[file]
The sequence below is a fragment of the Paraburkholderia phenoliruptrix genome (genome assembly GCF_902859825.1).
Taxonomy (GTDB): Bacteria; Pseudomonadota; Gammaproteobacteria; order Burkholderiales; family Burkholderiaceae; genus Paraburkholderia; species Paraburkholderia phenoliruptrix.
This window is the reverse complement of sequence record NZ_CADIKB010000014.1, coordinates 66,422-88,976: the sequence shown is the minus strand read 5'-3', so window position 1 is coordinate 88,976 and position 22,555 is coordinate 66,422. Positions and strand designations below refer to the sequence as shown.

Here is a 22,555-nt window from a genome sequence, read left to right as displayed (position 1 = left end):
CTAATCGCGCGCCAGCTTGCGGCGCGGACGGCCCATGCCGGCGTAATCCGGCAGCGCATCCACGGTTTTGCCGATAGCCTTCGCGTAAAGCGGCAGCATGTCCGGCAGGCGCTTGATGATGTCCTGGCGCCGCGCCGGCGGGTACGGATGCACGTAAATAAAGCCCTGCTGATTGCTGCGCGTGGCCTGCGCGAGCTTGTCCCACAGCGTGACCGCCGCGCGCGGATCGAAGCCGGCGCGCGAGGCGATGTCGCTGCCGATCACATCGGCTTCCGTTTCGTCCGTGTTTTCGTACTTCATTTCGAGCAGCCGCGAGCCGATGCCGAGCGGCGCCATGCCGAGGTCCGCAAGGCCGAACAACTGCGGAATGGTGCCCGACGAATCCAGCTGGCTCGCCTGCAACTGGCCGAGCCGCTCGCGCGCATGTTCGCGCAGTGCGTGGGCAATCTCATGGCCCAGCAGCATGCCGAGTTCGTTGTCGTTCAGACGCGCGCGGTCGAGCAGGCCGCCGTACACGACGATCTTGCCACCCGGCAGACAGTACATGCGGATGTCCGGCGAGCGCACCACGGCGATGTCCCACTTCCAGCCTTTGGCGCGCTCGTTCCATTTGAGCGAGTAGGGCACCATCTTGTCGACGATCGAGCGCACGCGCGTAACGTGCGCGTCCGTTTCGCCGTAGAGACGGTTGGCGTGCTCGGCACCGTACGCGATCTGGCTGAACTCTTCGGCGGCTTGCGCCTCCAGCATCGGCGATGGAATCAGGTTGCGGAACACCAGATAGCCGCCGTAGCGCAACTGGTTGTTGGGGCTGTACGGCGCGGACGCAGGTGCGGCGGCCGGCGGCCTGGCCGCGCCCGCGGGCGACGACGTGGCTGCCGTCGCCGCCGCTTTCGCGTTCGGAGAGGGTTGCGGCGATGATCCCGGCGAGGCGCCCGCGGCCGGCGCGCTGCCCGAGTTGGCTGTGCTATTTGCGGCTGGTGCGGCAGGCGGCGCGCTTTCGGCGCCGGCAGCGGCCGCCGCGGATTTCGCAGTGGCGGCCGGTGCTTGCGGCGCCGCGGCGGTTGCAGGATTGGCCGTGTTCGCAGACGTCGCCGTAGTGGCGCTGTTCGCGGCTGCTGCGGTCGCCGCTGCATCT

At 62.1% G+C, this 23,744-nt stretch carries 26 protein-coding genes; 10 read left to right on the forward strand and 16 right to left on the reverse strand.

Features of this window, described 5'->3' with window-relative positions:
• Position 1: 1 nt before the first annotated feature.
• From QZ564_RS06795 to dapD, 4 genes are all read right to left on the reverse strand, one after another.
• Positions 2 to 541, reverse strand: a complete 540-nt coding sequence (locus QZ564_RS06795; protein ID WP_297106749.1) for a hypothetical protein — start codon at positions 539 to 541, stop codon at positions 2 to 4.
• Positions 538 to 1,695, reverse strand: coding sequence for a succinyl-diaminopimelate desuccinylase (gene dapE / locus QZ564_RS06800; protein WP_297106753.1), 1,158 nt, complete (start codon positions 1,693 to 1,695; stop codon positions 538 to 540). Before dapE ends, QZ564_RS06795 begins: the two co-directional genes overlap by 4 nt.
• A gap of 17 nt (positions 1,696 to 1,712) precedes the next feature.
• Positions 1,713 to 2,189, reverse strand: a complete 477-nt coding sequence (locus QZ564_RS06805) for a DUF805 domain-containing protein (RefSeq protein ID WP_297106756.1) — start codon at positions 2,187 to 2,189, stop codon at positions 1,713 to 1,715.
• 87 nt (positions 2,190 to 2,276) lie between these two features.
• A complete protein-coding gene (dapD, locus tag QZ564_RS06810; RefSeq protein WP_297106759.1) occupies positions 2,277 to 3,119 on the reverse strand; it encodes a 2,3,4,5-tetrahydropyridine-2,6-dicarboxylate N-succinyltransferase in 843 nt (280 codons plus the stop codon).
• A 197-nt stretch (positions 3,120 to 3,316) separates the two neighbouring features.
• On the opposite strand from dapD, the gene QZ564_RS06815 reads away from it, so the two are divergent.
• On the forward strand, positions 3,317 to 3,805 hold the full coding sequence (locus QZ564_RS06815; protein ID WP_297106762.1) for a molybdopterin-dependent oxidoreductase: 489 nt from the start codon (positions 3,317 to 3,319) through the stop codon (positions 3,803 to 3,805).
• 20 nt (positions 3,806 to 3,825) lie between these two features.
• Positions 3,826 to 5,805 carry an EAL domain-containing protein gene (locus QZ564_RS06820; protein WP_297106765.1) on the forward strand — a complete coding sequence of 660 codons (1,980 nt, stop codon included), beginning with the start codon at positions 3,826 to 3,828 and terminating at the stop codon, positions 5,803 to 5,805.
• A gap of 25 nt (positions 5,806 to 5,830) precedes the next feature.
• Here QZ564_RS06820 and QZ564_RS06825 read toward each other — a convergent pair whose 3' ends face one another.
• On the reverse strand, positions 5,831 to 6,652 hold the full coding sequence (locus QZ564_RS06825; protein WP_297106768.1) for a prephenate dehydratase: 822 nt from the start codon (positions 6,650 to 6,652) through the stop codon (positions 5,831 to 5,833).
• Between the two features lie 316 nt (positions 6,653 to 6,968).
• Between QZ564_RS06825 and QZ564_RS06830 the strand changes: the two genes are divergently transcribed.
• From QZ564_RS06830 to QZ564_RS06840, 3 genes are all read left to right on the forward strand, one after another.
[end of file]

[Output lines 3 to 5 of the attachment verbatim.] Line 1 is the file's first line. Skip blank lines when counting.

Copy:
This window is the reverse complement of sequence record NZ_CADIKB010000014.1, coordinates 66,422-88,976: the sequence shown is the minus strand read 5'-3', so window position 1 is coordinate 88,976 and position 22,555 is coordinate 66,422. Positions and strand designations below refer to the sequence as shown.

Here is a 22,555-nt window from a genome sequence, read left to right as displayed (position 1 = left end):
CTAATCGCGCGCCAGCTTGCGGCGCGGACGGCCCATGCCGGCGTAATCCGGCAGCGCATCCACGGTTTTGCCGATAGCCTTCGCGTAAAGCGGCAGCATGTCCGGCAGGCGCTTGATGATGTCCTGGCGCCGCGCCGGCGGGTACGGATGCACGTAAATAAAGCCCTGCTGATTGCTGCGCGTGGCCTGCGCGAGCTTGTCCCACAGCGTGACCGCCGCGCGCGGATCGAAGCCGGCGCGCGAGGCGATGTCGCTGCCGATCACATCGGCTTCCGTTTCGTCCGTGTTTTCGTACTTCATTTCGAGCAGCCGCGAGCCGATGCCGAGCGGCGCCATGCCGAGGTCCGCAAGGCCGAACAACTGCGGAATGGTGCCCGACGAATCCAGCTGGCTCGCCTGCAACTGGCCGAGCCGCTCGCGCGCATGTTCGCGCAGTGCGTGGGCAATCTCATGGCCCAGCAGCATGCCGAGTTCGTTGTCGTTCAGACGCGCGCGGTCGAGCAGGCCGCCGTACACGACGATCTTGCCACCCGGCAGACAGTACATGCGGATGTCCGGCGAGCGCACCACGGCGATGTCCCACTTCCAGCCTTTGGCGCGCTCGTTCCATTTGAGCGAGTAGGGCACCATCTTGTCGACGATCGAGCGCACGCGCGTAACGTGCGCGTCCGTTTCGCCGTAGAGACGGTTGGCGTGCTCGGCACCGTACGCGATCTGGCTGAACTCTTCGGCGGCTTGCGCCTCCAGCATCGGCGATGGAATCAGGTTGCGGAACACCAGATAGCCGCCGTAGCGCAACTGGTTGTTGGGGCTGTACGGCGCGGACGCAGGTGCGGCGGCCGGCGGCCTGGCCGCGCCCGCGGGCGACGACGTGGCTGCCGTCGCCGCCGCTTTCGCGTTCGGAGAGGGTTGCGGCGATGATCCCGGCGAGGCGCCCGCGGCCGGCGCGCTGCCCGAGTTGGCTGTGCTATTTGCGGCTGGTGCGGCAGGCGGCGCGCTTTCGGCGCCGGCAGCGGCCGCCGCGGATTTCGCAGTGGCGGCCGGTGCTTGCGGCGCCGCGGCGGTTGCAGGATTGGCCGTGTTCGCAGACGTCGCCGTAGTGGCGCTGTTCGCGGCTGCTGCGGTCGCCGCTGCATCT